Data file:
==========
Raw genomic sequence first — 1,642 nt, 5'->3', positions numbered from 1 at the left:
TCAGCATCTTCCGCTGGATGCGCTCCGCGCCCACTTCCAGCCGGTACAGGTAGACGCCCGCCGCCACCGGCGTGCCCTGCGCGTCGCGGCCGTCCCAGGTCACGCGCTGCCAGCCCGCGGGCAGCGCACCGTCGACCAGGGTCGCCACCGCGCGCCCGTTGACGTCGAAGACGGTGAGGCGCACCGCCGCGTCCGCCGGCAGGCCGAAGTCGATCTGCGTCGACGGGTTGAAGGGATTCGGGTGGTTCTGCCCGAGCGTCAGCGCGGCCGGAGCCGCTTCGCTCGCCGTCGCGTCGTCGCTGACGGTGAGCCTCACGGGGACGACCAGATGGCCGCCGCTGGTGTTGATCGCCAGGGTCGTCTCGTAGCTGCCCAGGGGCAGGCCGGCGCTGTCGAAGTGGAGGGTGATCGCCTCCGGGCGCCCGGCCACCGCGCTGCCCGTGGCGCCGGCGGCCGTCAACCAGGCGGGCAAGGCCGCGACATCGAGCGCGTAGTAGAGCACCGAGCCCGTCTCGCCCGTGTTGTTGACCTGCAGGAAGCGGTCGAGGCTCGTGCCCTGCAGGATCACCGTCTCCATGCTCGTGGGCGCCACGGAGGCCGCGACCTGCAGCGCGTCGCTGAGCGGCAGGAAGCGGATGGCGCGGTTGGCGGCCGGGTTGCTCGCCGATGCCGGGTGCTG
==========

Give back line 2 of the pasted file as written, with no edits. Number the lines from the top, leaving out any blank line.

TCAGCATCTTCCGCTGGATGCGCTCCGCGCCCACTTCCAGCCGGTACAGGTAGACGCCCGCCGCCACCGGCGTGCCCTGCGCGTCGCGGCCGTCCCAGGTCACGCGCTGCCAGCCCGCGGGCAGCGCACCGTCGACCAGGGTCGCCACCGCGCGCCCGTTGACGTCGAAGACGGTGAGGCGCACCGCCGCGTCCGCCGGCAGGCCGAAGTCGATCTGCGTCGACGGGTTGAAGGGATTCGGGTGGTTCTGCCCGAGCGTCAGCGCGGCCGGAGCCGCTTCGCTCGCCGTCGCGTCGTCGCTGACGGTGAGCCTCACGGGGACGACCAGATGGCCGCCGCTGGTGTTGATCGCCAGGGTCGTCTCGTAGCTGCCCAGGGGCAGGCCGGCGCTGTCGAAGTGGAGGGTGATCGCCTCCGGGCGCCCGGCCACCGCGCTGCCCGTGGCGCCGGCGGCCGTCAACCAGGCGGGCAAGGCCGCGACATCGAGCGCGTAGTAGAGCACCGAGCCCGTCTCGCCCGTGTTGTTGACCTGCAGGAAGCGGTCGAGGCTCGTGCCCTGCAGGATCACCGTCTCCATGCTCGTGGGCGCCACGGAGGCCGCGACCTGCAGCGCGTCGCTGAGCGGCAGGAAGCGGATGGCGCGGTTGGCGGCCGGGTTGCTCGCCGATGCCGGGTGCTG